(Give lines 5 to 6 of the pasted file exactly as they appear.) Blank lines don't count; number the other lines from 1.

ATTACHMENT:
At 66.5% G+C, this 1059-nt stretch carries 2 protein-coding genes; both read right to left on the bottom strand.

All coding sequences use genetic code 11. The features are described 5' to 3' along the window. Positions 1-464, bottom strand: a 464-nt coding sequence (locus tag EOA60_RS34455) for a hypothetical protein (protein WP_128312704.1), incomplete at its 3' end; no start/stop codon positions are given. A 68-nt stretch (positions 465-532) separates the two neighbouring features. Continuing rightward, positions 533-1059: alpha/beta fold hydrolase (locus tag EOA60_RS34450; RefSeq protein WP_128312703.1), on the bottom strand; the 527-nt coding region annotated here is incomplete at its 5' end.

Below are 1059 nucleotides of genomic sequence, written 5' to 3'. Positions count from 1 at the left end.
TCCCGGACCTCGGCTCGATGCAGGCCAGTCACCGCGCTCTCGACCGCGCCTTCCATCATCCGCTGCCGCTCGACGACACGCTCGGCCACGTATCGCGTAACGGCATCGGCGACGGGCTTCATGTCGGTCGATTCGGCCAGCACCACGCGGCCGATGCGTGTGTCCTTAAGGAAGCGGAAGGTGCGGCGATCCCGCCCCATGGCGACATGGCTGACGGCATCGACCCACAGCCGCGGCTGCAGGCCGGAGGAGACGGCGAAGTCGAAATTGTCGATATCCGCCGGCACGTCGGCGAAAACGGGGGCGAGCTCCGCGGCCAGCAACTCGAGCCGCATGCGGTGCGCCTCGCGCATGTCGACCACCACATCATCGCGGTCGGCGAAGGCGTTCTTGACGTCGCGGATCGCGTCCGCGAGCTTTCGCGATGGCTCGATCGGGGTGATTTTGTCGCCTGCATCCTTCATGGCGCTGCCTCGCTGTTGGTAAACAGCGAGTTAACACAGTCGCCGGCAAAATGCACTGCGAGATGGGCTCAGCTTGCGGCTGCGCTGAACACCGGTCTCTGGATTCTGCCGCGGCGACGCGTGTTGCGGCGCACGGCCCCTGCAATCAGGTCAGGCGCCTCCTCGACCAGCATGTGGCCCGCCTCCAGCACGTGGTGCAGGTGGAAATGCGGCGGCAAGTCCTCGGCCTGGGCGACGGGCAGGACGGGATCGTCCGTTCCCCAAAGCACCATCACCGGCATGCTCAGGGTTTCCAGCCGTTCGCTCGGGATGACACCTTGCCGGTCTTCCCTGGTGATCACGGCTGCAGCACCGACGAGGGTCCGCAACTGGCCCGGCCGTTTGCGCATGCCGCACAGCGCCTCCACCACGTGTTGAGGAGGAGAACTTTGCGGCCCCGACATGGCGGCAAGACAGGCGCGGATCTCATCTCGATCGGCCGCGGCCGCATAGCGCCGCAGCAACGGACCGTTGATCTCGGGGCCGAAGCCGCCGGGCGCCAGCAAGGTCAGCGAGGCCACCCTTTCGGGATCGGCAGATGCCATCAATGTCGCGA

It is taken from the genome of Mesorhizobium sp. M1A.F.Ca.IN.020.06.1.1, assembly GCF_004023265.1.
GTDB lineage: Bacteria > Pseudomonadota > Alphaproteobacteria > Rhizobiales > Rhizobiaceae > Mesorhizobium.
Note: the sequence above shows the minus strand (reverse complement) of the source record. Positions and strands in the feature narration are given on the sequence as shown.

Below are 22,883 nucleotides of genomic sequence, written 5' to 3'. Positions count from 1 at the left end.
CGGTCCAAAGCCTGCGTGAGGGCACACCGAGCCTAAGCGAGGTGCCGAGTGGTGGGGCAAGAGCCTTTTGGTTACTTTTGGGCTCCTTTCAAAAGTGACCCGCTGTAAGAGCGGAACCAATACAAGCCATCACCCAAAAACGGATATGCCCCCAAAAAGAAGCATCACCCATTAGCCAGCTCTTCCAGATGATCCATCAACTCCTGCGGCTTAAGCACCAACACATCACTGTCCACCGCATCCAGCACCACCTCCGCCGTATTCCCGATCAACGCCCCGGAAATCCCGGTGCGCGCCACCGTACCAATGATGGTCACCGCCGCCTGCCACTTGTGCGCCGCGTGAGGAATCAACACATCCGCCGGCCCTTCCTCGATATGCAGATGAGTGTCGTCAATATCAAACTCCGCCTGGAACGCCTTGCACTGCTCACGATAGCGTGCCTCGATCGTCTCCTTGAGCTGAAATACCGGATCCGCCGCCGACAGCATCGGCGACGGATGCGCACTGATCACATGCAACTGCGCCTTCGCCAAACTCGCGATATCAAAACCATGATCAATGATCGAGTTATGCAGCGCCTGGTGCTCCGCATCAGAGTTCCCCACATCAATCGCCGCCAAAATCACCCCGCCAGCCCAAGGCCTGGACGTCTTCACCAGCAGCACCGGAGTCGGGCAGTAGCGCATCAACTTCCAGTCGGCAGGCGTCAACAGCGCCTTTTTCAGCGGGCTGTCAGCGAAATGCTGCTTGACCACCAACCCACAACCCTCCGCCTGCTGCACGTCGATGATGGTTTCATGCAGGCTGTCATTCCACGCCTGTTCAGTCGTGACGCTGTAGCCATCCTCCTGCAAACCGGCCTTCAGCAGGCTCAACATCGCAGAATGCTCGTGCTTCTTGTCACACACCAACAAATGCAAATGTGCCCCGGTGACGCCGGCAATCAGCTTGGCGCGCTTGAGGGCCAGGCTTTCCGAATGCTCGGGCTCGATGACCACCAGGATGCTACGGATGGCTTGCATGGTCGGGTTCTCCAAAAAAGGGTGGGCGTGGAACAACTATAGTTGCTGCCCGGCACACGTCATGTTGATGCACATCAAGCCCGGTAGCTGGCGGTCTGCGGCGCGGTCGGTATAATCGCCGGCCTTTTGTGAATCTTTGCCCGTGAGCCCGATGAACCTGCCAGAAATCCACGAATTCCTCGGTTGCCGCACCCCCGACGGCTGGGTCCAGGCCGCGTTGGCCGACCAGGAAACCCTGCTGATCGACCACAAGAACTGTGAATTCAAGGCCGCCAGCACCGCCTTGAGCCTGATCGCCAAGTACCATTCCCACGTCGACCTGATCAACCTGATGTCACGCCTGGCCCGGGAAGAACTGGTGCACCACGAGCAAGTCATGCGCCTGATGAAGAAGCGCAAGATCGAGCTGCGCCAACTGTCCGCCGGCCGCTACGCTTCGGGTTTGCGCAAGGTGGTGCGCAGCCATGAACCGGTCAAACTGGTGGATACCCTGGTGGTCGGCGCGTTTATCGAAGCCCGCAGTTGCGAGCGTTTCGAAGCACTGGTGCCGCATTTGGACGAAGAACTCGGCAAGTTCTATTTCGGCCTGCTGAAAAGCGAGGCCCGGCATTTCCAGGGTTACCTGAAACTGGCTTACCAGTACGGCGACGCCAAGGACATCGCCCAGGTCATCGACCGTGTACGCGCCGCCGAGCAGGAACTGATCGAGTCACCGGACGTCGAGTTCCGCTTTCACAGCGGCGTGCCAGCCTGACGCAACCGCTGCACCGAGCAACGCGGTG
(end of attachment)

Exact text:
It is taken from the genome of Mesorhizobium sp. M1A.F.Ca.IN.020.06.1.1, assembly GCF_004023265.1.
GTDB lineage: Bacteria > Pseudomonadota > Alphaproteobacteria > Rhizobiales > Rhizobiaceae > Mesorhizobium.